Embracing TDD

Important information at the beginning :)

Roy Osherove is giving an hands-on TDD Masterclass in the UK, September 21-25. Roy is author of "The Art of Unit Testing" (http://www.artofunittesting.com/), a leading tdd & unit testing book; he maintains a blog at http://iserializable.com (which amoung other things has critiqued tests written by Microsoft for asp.net MVC – check out the testreviews category) and has recently been on the Scott Hanselman podcast (http://bit.ly/psgYO) where he educated Scott on best practices in Unit Testing techniques. For a further insight into Roy’s style, be sure to also check out Roy’s talk at the recent Norwegian Developer’s Conference (http://bit.ly/NuJVa). 

Full Details here: http://bbits.co.uk/tddmasterclass

My new Silverlight 3 Application

I recently launched my Silverlight 3 GraphRelaxing Sample that is capable of layouting graphs with random layout almost perfectly and automatically. All the user needs to do is enter a graph and wait for it to be layouted. The more nodes are on that graph the more time is required. I did this application in Java first but I wanted it to run on Silverlight, so that I would have the motivation to learn more about SL3. I figured there is no Java2D so I ended up writing a lightweight vector math framework that does the required calculations that the algorithm I use, which is Simulated Annealing by the way, needs to perform. Doing math stuff is kind of tricky because the algorithms you come up with could have some weird singularities that you did not think of. Kind of at the same time I was reading and listening into unit testing, so I decided to enforce myself doing “TDD”. I wanted to be able to “proof” that my math is working as expected and without strange behaviors. I am not sure I did it all correctly but I really tried to write tests first, fix only as much as the tests require to pass and design with many interfaces that I could stub out to break everything down into testable units. It was hard to not just go into production code and nail it but to write the test as a specification instead. It was fun though because at all time I knew that what I was working on at that moment worked! The tests proofed it and I liked this feeling. I also felt encouraged by Roy Osherove’s and Uncle Bob’s Sessions at NDC2009 that I watched online. I was feeling that I was becoming a better and more professional developer and this made me not to abandon this practice, which was new for me to do strictly. Now the application is done, I have 244 test cases and 100% code coverage. But this not what counts. The most valuable part is that I got used to testing. I got used to Silverlight 3 as well but the most advantages come out of doing the design the way that i can test it by writing its specification as a unit test. Now every code I write I am writing tests to it. I am not considering myself doing all this stuff right, but life is a learning process, right?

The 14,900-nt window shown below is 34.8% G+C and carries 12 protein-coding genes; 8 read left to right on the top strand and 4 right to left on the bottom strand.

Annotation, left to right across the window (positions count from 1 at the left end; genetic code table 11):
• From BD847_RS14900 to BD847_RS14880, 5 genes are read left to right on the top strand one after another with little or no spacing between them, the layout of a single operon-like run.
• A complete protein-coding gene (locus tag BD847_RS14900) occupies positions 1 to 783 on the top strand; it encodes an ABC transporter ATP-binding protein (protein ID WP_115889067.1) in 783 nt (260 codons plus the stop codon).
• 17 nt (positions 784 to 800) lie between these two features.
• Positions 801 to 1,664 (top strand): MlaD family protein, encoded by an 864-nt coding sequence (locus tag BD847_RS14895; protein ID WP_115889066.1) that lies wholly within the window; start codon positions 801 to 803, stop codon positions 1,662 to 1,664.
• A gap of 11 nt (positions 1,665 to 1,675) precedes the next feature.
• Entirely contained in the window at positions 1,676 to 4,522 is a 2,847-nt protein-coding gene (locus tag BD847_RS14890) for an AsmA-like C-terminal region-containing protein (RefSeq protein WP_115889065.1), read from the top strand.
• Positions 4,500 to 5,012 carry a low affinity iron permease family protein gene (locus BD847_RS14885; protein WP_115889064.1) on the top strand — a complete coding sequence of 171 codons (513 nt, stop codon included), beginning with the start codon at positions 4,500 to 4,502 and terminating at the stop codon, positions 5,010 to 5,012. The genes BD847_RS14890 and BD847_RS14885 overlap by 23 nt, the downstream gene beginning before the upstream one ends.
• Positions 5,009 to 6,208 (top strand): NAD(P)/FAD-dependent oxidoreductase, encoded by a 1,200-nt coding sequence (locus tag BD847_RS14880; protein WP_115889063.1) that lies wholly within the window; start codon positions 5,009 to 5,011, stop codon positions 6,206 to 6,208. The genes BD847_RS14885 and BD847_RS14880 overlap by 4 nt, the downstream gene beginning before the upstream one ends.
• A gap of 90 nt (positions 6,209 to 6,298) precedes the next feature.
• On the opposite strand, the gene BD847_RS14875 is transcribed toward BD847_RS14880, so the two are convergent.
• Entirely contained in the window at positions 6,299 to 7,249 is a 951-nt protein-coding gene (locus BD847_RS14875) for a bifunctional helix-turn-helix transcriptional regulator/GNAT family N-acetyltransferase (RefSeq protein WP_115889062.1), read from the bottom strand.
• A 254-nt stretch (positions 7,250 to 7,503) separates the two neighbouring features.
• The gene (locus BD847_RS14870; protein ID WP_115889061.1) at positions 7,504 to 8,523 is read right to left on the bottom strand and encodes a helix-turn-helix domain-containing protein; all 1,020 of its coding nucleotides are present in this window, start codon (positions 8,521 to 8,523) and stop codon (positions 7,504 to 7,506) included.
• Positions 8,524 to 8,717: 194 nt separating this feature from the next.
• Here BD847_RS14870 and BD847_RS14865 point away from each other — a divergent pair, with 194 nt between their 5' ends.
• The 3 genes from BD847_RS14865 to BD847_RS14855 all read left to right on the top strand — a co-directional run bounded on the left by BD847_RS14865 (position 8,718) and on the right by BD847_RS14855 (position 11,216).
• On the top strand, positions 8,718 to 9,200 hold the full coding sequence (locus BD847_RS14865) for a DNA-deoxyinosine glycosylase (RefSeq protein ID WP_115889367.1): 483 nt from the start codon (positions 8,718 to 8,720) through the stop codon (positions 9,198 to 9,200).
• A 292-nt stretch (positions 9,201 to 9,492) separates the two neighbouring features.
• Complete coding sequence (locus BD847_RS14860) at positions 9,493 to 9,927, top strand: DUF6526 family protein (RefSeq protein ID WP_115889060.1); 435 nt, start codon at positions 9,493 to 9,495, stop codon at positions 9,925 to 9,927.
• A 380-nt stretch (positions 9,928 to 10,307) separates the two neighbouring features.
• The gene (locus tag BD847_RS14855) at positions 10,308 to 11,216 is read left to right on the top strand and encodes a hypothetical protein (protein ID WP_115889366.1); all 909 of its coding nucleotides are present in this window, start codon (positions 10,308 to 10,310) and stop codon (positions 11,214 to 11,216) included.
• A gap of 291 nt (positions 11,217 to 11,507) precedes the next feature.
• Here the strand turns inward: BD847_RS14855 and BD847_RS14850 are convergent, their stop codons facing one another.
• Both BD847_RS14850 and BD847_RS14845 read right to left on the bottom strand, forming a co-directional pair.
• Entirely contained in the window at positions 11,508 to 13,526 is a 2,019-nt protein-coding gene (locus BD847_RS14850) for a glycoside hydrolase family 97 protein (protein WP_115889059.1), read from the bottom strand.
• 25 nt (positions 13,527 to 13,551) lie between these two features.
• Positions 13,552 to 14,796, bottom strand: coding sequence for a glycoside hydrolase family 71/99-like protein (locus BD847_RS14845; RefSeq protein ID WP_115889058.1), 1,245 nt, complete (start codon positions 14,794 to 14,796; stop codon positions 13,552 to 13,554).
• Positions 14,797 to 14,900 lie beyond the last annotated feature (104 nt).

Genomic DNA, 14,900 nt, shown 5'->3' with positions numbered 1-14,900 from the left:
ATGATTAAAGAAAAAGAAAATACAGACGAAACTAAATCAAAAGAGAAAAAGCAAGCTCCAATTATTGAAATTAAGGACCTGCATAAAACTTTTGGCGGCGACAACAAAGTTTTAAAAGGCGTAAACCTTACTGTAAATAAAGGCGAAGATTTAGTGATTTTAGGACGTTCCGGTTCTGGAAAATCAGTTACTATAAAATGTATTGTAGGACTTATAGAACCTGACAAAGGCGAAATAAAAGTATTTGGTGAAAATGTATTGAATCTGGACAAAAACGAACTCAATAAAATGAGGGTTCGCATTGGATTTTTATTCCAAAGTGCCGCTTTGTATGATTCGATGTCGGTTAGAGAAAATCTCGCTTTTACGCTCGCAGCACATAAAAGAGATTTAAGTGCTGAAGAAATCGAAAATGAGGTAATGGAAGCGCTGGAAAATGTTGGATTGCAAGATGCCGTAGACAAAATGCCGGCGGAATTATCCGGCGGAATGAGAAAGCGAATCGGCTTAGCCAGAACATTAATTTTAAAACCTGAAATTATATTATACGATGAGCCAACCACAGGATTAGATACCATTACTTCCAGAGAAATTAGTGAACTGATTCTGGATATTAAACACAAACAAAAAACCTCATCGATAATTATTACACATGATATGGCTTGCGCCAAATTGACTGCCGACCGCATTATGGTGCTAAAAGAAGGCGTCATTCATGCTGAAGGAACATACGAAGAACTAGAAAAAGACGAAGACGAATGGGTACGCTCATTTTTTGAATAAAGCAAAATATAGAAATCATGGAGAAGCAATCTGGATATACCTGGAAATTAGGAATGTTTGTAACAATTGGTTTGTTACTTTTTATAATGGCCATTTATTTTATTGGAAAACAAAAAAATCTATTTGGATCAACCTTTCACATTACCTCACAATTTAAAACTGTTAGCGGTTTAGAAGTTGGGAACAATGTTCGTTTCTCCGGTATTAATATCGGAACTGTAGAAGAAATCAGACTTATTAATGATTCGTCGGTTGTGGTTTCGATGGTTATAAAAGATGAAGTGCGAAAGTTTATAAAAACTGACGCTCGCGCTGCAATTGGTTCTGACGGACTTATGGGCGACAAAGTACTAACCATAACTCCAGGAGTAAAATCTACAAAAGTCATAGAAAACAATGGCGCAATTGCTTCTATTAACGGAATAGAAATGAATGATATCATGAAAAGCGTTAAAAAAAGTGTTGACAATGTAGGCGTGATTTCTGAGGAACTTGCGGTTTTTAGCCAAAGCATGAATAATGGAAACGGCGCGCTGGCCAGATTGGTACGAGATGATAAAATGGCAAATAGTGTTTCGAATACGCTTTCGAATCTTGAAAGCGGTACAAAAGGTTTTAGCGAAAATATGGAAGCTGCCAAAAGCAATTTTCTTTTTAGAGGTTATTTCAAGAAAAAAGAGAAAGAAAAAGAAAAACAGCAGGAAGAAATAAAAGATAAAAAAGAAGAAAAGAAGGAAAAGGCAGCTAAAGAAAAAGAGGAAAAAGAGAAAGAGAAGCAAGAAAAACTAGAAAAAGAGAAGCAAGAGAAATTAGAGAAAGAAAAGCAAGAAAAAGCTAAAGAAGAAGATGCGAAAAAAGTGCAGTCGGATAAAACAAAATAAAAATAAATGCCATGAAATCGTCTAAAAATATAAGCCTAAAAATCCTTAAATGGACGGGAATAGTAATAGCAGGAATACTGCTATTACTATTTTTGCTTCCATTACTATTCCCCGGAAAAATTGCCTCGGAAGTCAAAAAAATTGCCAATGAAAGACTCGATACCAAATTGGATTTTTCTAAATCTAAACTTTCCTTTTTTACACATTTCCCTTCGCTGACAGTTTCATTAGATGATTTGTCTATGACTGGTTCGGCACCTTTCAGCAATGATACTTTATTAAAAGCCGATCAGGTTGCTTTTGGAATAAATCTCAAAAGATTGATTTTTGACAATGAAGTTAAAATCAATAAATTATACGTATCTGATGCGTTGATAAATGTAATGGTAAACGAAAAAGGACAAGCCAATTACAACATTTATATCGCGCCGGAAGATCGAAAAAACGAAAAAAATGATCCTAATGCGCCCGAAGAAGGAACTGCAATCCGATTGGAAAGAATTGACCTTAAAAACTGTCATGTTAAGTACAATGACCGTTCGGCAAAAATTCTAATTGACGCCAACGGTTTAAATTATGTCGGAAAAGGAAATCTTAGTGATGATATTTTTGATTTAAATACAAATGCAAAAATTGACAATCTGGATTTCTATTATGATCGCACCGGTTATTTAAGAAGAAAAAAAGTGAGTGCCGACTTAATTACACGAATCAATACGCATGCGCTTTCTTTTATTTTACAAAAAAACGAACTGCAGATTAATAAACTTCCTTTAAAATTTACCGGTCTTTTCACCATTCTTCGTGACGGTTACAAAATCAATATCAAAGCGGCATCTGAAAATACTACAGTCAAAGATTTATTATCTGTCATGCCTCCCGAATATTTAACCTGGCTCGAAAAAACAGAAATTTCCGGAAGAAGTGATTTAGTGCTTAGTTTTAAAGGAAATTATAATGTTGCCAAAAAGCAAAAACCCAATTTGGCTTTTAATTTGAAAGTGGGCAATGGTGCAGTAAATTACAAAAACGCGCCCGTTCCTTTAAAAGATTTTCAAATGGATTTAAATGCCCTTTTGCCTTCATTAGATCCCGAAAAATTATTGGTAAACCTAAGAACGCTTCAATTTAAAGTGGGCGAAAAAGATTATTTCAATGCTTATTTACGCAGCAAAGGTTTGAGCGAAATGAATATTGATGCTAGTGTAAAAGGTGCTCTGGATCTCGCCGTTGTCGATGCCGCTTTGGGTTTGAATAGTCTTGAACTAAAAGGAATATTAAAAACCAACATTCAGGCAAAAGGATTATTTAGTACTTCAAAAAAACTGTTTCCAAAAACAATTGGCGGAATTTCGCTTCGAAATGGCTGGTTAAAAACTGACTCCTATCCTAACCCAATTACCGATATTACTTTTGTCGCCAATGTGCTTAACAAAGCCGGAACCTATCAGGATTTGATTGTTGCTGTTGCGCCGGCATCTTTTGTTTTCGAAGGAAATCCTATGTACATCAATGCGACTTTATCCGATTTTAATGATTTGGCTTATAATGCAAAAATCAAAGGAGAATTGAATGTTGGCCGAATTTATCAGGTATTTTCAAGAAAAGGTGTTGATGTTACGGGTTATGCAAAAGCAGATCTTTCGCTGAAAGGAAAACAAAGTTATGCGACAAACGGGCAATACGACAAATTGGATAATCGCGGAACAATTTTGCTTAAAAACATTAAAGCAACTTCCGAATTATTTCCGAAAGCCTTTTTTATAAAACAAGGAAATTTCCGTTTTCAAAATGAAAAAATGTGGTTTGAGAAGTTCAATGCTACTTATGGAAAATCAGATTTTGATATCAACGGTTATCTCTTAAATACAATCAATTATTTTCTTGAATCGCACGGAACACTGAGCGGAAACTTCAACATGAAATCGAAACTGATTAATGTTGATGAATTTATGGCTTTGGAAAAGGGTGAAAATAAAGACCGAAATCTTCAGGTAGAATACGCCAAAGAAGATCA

So if you have not already done so, check out the GraphRelaxing Silverlight Application on my website www.neokc.de. The App also support out of browser, which I like particularly. Here is the direct link: http://neokc.de/programme/silverlight/grs/grs.htm.

Please follow me on twitter as well: www.twitter.com/halllo.

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Assembling the dice

The last weekend I went with my family to visit our relatives in another area of Germany. While we were staying at my cousins house, I found these six pieces with strange edges that can be build up to a dice. I could not figure it out, so I decided to come a with a simple algorithm to solve the problem. When we came back to our home, I implemented it. It took me a little to get the interactions right but I finally did it and had an application that tells me how to put these pieces together. In this post I want to share some of the functions I coded for my approach. I do know that my solution might not be the best, fastest or shortest. Anyway!